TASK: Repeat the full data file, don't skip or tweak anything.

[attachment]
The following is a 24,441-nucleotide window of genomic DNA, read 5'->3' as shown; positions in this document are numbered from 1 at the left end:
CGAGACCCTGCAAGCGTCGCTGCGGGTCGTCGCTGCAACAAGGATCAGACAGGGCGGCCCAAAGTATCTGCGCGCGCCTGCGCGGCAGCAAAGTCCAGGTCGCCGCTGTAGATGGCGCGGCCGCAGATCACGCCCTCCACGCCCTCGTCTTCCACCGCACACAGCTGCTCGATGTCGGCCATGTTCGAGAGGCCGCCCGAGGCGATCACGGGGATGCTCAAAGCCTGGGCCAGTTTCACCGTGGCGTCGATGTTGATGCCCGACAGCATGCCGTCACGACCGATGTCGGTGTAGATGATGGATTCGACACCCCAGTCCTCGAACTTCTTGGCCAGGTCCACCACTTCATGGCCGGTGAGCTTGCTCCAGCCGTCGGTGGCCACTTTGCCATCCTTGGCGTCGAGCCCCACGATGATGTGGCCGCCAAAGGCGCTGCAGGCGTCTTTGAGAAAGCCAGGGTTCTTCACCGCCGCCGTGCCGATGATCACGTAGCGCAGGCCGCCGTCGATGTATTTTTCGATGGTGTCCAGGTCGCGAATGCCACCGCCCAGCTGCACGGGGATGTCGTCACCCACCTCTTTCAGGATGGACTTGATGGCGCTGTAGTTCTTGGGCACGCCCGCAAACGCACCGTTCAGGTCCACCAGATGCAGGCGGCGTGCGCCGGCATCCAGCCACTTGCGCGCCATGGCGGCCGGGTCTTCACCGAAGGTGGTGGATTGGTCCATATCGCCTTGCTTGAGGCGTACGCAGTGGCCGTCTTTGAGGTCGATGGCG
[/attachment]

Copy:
The following is a 24,441-nucleotide window of genomic DNA, read 5'->3' as shown; positions in this document are numbered from 1 at the left end:
CGAGACCCTGCAAGCGTCGCTGCGGGTCGTCGCTGCAACAAGGATCAGACAGGGCGGCCCAAAGTATCTGCGCGCGCCTGCGCGGCAGCAAAGTCCAGGTCGCCGCTGTAGATGGCGCGGCCGCAGATCACGCCCTCCACGCCCTCGTCTTCCACCGCACACAGCTGCTCGATGTCGGCCATGTTCGAGAGGCCGCCCGAGGCGATCACGGGGATGCTCAAAGCCTGGGCCAGTTTCACCGTGGCGTCGATGTTGATGCCCGACAGCATGCCGTCACGACCGATGTCGGTGTAGATGATGGATTCGACACCCCAGTCCTCGAACTTCTTGGCCAGGTCCACCACTTCATGGCCGGTGAGCTTGCTCCAGCCGTCGGTGGCCACTTTGCCATCCTTGGCGTCGAGCCCCACGATGATGTGGCCGCCAAAGGCGCTGCAGGCGTCTTTGAGAAAGCCAGGGTTCTTCACCGCCGCCGTGCCGATGATCACGTAGCGCAGGCCGCCGTCGATGTATTTTTCGATGGTGTCCAGGTCGCGAATGCCACCGCCCAGCTGCACGGGGATGTCGTCACCCACCTCTTTCAGGATGGACTTGATGGCGCTGTAGTTCTTGGGCACGCCCGCAAACGCACCGTTCAGGTCCACCAGATGCAGGCGGCGTGCGCCGGCATCCAGCCACTTGCGCGCCATGGCGGCCGGGTCTTCACCGAAGGTGGTGGATTGGTCCATATCGCCTTGCTTGAGGCGTACGCAGTGGCCGTCTTTGAGGTCGATGGCG